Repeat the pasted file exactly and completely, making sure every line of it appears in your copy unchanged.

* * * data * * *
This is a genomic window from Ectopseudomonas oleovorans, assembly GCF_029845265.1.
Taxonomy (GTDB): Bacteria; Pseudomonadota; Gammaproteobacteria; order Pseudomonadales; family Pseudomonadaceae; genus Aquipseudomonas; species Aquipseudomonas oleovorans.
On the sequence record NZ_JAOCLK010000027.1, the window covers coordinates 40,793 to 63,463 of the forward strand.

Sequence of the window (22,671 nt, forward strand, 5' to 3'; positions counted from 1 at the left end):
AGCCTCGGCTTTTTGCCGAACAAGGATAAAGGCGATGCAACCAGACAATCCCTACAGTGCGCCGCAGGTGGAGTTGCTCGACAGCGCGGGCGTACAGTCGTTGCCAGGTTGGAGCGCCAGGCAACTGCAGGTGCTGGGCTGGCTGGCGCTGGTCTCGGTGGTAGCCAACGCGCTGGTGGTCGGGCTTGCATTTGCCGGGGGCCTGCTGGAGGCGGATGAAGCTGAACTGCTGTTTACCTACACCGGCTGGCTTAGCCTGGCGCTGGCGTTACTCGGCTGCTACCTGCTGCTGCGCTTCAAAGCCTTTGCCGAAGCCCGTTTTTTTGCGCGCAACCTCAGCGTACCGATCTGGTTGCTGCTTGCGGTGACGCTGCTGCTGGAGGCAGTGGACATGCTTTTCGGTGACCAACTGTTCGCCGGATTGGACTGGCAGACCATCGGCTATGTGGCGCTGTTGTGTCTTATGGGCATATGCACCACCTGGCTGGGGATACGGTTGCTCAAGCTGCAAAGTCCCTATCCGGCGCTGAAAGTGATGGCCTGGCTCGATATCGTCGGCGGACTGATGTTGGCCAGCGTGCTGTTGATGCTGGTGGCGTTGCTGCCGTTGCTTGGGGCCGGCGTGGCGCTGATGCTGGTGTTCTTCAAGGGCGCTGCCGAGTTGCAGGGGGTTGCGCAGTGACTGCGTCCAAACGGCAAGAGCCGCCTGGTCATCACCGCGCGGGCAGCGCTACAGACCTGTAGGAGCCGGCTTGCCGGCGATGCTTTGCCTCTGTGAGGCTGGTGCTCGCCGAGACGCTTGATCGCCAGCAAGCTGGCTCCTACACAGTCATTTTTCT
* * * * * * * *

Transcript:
This is a genomic window from Ectopseudomonas oleovorans, assembly GCF_029845265.1.
Taxonomy (GTDB): Bacteria; Pseudomonadota; Gammaproteobacteria; order Pseudomonadales; family Pseudomonadaceae; genus Aquipseudomonas; species Aquipseudomonas oleovorans.
On the sequence record NZ_JAOCLK010000027.1, the window covers coordinates 40,793 to 63,463 of the forward strand.

Sequence of the window (22,671 nt, forward strand, 5' to 3'; positions counted from 1 at the left end):
AGCCTCGGCTTTTTGCCGAACAAGGATAAAGGCGATGCAACCAGACAATCCCTACAGTGCGCCGCAGGTGGAGTTGCTCGACAGCGCGGGCGTACAGTCGTTGCCAGGTTGGAGCGCCAGGCAACTGCAGGTGCTGGGCTGGCTGGCGCTGGTCTCGGTGGTAGCCAACGCGCTGGTGGTCGGGCTTGCATTTGCCGGGGGCCTGCTGGAGGCGGATGAAGCTGAACTGCTGTTTACCTACACCGGCTGGCTTAGCCTGGCGCTGGCGTTACTCGGCTGCTACCTGCTGCTGCGCTTCAAAGCCTTTGCCGAAGCCCGTTTTTTTGCGCGCAACCTCAGCGTACCGATCTGGTTGCTGCTTGCGGTGACGCTGCTGCTGGAGGCAGTGGACATGCTTTTCGGTGACCAACTGTTCGCCGGATTGGACTGGCAGACCATCGGCTATGTGGCGCTGTTGTGTCTTATGGGCATATGCACCACCTGGCTGGGGATACGGTTGCTCAAGCTGCAAAGTCCCTATCCGGCGCTGAAAGTGATGGCCTGGCTCGATATCGTCGGCGGACTGATGTTGGCCAGCGTGCTGTTGATGCTGGTGGCGTTGCTGCCGTTGCTTGGGGCCGGCGTGGCGCTGATGCTGGTGTTCTTCAAGGGCGCTGCCGAGTTGCAGGGGGTTGCGCAGTGACTGCGTCCAAACGGCAAGAGCCGCCTGGTCATCACCGCGCGGGCAGCGCTACAGACCTGTAGGAGCCGGCTTGCCGGCGATGCTTTGCCTCTGTGAGGCTGGTGCTCGCCGAGACGCTTGATCGCCAGCAAGCTGGCTCCTACACAGTCATTTTTCT